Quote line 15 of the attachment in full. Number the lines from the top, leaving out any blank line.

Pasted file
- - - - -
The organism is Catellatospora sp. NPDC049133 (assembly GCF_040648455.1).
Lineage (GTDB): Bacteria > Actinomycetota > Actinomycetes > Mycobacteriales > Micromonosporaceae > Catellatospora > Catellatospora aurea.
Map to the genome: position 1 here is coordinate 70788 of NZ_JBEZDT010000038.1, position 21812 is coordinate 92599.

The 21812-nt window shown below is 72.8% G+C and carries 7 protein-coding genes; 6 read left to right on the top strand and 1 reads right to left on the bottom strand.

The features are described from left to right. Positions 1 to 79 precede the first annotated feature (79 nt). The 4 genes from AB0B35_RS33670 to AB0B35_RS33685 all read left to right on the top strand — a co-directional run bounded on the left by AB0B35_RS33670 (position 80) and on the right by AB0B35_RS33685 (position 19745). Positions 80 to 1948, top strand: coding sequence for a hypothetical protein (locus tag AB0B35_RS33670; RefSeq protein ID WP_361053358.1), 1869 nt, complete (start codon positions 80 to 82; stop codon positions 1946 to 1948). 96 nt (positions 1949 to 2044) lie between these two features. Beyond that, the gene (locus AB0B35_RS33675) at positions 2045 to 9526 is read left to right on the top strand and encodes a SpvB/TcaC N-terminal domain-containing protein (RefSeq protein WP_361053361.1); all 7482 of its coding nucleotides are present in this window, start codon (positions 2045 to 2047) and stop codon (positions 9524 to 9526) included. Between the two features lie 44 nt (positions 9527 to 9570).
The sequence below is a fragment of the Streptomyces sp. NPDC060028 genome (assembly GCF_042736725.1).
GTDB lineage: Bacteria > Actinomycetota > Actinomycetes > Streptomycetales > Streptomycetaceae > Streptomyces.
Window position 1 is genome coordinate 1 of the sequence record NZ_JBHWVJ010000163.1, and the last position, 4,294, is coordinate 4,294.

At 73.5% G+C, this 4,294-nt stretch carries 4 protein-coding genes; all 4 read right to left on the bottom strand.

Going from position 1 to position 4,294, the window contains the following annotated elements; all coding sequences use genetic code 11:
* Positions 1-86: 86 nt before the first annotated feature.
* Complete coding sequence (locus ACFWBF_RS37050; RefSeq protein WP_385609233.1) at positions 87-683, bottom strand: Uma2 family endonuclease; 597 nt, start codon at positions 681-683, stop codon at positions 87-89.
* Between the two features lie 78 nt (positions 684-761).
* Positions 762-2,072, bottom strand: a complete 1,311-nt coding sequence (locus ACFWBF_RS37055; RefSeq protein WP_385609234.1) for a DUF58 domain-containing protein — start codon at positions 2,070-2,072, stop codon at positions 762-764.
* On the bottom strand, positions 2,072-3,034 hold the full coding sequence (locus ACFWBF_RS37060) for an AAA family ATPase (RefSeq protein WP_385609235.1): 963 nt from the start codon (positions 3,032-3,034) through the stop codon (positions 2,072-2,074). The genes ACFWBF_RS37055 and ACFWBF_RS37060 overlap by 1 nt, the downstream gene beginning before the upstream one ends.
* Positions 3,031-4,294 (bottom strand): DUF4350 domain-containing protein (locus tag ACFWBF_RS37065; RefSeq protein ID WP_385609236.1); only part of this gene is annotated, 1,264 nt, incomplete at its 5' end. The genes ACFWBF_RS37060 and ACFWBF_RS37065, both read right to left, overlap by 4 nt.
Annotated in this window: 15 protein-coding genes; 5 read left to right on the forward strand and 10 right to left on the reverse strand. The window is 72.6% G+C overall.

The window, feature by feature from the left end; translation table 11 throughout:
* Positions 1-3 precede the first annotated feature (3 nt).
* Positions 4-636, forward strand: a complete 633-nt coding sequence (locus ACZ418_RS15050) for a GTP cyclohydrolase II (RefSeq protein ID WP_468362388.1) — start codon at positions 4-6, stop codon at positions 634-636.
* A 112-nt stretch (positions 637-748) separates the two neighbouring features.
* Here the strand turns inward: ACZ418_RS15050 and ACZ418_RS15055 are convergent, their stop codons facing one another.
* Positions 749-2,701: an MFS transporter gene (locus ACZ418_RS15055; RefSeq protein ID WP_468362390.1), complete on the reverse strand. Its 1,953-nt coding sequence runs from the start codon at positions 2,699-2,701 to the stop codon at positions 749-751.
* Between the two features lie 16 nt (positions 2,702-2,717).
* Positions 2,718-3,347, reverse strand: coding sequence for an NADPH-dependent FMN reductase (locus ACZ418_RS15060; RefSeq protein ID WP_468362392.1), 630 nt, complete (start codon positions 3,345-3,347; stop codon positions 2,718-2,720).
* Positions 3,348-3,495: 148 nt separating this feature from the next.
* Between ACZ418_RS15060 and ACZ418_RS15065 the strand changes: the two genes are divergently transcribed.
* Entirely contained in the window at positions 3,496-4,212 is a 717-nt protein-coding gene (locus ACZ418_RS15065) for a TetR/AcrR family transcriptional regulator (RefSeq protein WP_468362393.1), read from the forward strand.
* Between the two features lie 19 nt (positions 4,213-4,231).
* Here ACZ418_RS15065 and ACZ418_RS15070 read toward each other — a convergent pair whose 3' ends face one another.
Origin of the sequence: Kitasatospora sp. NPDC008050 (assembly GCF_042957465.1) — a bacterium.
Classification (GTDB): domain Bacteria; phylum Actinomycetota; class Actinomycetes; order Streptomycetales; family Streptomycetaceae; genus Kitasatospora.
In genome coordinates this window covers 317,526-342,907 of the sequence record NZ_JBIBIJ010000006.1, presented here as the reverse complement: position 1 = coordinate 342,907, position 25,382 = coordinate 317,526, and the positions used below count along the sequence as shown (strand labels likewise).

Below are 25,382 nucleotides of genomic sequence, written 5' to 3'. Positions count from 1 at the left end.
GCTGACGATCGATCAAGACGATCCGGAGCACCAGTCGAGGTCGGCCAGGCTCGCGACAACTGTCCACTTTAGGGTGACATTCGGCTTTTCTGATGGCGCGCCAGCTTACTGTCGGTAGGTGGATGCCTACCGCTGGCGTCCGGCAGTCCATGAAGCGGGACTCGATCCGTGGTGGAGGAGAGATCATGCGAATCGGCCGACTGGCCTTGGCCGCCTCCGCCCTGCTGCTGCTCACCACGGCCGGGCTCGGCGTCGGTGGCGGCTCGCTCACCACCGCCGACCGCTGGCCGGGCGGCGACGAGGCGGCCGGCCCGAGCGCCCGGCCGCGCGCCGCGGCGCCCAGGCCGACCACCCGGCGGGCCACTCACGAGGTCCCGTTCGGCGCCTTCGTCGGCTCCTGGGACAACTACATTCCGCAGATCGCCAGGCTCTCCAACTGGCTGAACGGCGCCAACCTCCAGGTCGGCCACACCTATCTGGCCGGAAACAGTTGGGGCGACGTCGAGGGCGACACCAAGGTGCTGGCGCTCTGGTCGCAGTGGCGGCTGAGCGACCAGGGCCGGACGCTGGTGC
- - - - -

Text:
* On the bottom strand, positions 2,072-3,034 hold the full coding sequence (locus ACFWBF_RS37060) for an AAA family ATPase (RefSeq protein WP_385609235.1): 963 nt from the start codon (positions 3,032-3,034) through the stop codon (positions 2,072-2,074). The genes ACFWBF_RS37055 and ACFWBF_RS37060 overlap by 1 nt, the downstream gene beginning before the upstream one ends.